Just like that beautiful butterfly bush I enjoy so much, this pruning away of spent blossoms in my life is to make room for fresh new growth.  When the flowering plants are pruned, they are free to push their energy into new blooms rather than misspent in the dying areas.  It relieves them of their burden to shed the old and they are then freed to spring to life.  I believe God is doing much the same thing in my own life, only I can’t really see the new growth yet, can’t see any new buds that will become new promises and blossoms of joy.  But then I can never know where to clip myself, can I?  I cannot have that kind of perspective on my own life, for I cherish my spent blossoms, leaves and branches too much.  After all, I like my choices, my options.

But God, the master Gardener, does not ask my imput on the pruning process.  He only asks for my cooperation so that I do not spend unnecessary energy and time in areas that won’t actually help me become who He wants me to be.  No, I cannot see what He sees nor would I easily and joyfully hold up my branches to be shorn off.  And yet I am consoled in the depths of my spirit somehow, even with the very simple sentence that came into my understanding and then reverberated throughout my being.  I don’t have to be afraid of the loss, of losing something I don’t want to lose.  I don’t have to fear because He has a plan for me and nothing thwarts that plan except my own disobedience or unwillingness to follow.  He never takes away anything in my life without bringing a flush of something new. 

The truth is that He is re-ordering my life so that it moves in the ways He has designed and does not wear me out in the process.  He is asking me to follow Him in something that feels far too enormous to come through my frail human self, so weighty that my fears of breaking overtake me.  I don’t know what I’m doing or how in the world I do it.  All I know is that I follow Him one step at a time and He does it.  Some things I understand and can’t tell you why I understand them.  Others are a complete mystery to me except that it is Him.  My only part is to open myself to His movement, stay as pure and in step with Him as I can, and then make room for Him to flow.  It is His, all of it, I have nothing to give except my willingness to be devoted to Him.  That’s all, and apparently that’s what He wants.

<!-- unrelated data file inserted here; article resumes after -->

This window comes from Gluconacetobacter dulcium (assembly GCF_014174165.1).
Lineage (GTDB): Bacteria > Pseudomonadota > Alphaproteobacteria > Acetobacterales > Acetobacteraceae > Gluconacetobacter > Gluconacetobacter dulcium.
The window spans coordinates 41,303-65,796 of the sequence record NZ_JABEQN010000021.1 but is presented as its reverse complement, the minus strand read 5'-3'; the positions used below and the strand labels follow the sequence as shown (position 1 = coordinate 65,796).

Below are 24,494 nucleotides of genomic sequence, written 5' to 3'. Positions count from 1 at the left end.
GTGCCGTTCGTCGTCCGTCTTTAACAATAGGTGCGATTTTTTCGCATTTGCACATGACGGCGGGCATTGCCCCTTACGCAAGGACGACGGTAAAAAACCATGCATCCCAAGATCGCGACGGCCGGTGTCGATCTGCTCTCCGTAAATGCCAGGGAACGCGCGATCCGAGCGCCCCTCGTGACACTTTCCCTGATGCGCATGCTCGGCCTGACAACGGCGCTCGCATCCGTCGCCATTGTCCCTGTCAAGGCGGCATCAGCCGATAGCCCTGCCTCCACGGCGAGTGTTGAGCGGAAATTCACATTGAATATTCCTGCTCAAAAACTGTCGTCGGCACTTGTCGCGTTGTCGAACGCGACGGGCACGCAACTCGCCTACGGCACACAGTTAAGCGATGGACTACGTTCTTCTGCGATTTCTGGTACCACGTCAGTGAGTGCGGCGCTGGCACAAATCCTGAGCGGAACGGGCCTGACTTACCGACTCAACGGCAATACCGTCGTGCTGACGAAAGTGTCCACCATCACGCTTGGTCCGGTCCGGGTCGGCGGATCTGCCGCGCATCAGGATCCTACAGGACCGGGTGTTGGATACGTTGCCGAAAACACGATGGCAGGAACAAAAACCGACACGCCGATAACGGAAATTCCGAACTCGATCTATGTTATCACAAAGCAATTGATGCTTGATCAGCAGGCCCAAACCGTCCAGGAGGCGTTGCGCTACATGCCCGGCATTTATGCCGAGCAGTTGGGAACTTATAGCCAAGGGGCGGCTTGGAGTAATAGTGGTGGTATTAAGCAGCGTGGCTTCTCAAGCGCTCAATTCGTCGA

Sometimes I get overwhelmed.  Over the next few days I must spend extra time with Him about each burden, each pain, each concern, and each question.  I will lay them before Him and wait.  In some things He may give me a new approach to implement; in others, He will give me perspective.  For many things I will close my quiet time with Him without a certain answer but will continue throughout my day and the days to come with the question still laid before Him and my spirit attuned to Him.  I am fully expecting Him to respond in some way or other; I am not alone in this life, not in any part of it.  When I lay my problems before Him, I again surrender my own will (or ability to respond without Him) and choose to wait in dependence upon Him.  There is nothing in my life that He is not concerned with and this always gives me peace.  Each day, whether there are answers or lingering questions, He breathes a phrase into my soul that He’s repeated time and again lately, “I will carry this burden for you.  Just walk with Me.”


About Tammy Feil

Happily married to Terry Feil since 1994, mother of two boys. My husband, Terry, is Pastor of Families and Students at Riverbluff Church in North Charleston, SC.